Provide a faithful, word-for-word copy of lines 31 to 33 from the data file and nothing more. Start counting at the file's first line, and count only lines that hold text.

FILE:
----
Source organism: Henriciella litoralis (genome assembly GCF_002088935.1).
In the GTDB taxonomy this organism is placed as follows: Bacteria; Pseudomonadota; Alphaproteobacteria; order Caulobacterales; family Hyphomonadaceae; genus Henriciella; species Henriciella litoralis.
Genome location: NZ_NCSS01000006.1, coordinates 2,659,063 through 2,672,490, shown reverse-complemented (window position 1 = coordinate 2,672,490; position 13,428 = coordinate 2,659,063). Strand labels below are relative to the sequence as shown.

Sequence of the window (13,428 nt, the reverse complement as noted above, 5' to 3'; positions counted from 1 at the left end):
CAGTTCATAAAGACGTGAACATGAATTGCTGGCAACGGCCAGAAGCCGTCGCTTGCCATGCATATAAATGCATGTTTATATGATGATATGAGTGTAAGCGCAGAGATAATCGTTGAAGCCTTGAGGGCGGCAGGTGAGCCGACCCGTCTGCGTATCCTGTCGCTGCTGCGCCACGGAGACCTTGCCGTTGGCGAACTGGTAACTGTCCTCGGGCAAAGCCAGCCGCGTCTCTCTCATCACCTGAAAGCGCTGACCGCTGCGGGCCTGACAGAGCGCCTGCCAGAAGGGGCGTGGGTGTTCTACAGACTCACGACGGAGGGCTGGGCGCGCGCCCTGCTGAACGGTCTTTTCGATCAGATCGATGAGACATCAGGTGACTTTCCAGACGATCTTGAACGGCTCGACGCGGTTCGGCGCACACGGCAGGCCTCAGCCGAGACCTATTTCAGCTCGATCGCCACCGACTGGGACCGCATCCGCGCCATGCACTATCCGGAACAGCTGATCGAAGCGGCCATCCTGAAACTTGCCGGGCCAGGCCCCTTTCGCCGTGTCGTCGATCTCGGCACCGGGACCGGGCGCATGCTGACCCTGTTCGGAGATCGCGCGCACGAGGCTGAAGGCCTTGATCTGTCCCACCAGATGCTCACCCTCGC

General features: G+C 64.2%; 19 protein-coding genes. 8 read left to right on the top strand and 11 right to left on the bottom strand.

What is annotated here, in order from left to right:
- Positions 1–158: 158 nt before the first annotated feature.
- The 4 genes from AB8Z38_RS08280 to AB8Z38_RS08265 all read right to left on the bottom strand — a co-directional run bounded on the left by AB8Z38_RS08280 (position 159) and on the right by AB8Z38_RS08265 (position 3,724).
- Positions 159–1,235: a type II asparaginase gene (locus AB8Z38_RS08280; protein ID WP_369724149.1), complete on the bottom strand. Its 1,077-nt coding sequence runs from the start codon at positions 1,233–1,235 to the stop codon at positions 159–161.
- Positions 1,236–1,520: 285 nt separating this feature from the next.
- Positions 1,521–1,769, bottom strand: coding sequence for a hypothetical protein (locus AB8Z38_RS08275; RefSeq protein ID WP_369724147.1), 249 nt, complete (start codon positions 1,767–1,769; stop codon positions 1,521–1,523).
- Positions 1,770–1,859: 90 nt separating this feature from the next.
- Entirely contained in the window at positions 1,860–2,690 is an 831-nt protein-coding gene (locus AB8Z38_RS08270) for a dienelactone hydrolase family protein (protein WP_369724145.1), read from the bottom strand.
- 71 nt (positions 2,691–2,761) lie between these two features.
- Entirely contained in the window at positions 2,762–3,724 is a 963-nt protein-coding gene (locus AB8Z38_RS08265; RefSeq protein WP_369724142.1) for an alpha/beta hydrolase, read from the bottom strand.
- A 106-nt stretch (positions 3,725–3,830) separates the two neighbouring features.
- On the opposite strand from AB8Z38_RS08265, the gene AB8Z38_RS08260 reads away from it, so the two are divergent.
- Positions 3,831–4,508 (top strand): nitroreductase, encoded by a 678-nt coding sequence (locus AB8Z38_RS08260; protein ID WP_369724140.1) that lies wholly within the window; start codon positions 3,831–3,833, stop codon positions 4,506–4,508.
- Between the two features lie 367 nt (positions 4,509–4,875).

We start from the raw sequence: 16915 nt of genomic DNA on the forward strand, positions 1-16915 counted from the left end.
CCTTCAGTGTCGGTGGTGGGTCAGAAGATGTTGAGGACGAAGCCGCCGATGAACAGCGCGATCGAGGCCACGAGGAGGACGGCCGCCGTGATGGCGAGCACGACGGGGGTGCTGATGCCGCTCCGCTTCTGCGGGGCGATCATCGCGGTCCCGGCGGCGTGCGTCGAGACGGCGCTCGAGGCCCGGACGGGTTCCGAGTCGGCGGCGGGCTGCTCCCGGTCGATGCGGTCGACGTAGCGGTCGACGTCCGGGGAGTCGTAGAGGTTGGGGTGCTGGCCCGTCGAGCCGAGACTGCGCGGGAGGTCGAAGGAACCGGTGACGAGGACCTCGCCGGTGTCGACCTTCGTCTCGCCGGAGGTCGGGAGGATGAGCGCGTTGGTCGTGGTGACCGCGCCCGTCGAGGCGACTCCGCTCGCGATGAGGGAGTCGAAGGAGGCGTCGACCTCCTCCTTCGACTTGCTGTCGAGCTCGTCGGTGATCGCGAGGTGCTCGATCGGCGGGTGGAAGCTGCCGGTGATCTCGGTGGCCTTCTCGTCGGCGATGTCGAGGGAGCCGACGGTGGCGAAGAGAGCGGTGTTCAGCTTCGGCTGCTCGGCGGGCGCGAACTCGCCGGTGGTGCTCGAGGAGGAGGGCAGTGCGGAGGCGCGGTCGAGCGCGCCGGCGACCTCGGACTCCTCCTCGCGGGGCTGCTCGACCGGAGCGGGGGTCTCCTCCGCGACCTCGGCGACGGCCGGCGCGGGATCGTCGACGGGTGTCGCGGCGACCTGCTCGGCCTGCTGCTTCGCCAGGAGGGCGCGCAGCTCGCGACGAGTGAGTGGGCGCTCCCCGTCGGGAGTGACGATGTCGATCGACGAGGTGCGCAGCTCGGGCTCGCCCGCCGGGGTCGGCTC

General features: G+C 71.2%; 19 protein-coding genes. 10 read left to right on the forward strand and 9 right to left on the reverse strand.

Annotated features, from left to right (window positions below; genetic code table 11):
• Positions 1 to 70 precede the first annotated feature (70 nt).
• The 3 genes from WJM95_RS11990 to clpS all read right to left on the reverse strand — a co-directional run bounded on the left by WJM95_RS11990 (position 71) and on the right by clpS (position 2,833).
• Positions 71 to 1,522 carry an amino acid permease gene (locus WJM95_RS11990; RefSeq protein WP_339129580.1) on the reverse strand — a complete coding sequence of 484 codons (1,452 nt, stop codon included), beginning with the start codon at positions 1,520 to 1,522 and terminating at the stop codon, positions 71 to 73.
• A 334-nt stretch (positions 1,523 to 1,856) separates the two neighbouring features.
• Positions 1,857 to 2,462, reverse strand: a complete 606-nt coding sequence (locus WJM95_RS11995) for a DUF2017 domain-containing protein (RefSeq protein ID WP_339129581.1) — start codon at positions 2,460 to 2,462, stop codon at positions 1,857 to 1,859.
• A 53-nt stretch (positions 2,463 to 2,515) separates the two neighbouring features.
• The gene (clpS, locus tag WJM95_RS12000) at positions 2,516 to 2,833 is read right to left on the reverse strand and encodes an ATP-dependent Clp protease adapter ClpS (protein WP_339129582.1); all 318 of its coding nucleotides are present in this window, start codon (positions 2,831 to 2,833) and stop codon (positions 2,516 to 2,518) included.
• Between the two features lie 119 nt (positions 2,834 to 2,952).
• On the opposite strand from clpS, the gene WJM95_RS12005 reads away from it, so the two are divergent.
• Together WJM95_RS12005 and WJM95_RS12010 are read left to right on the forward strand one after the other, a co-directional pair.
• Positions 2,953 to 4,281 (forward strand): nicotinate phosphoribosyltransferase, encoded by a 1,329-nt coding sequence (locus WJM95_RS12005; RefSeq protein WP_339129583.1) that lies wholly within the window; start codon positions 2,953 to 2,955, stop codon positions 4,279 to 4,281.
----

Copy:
• The gene (clpS, locus tag WJM95_RS12000) at positions 2,516 to 2,833 is read right to left on the reverse strand and encodes an ATP-dependent Clp protease adapter ClpS (protein WP_339129582.1); all 318 of its coding nucleotides are present in this window, start codon (positions 2,831 to 2,833) and stop codon (positions 2,516 to 2,518) included.
• Between the two features lie 119 nt (positions 2,834 to 2,952).
• On the opposite strand from clpS, the gene WJM95_RS12005 reads away from it, so the two are divergent.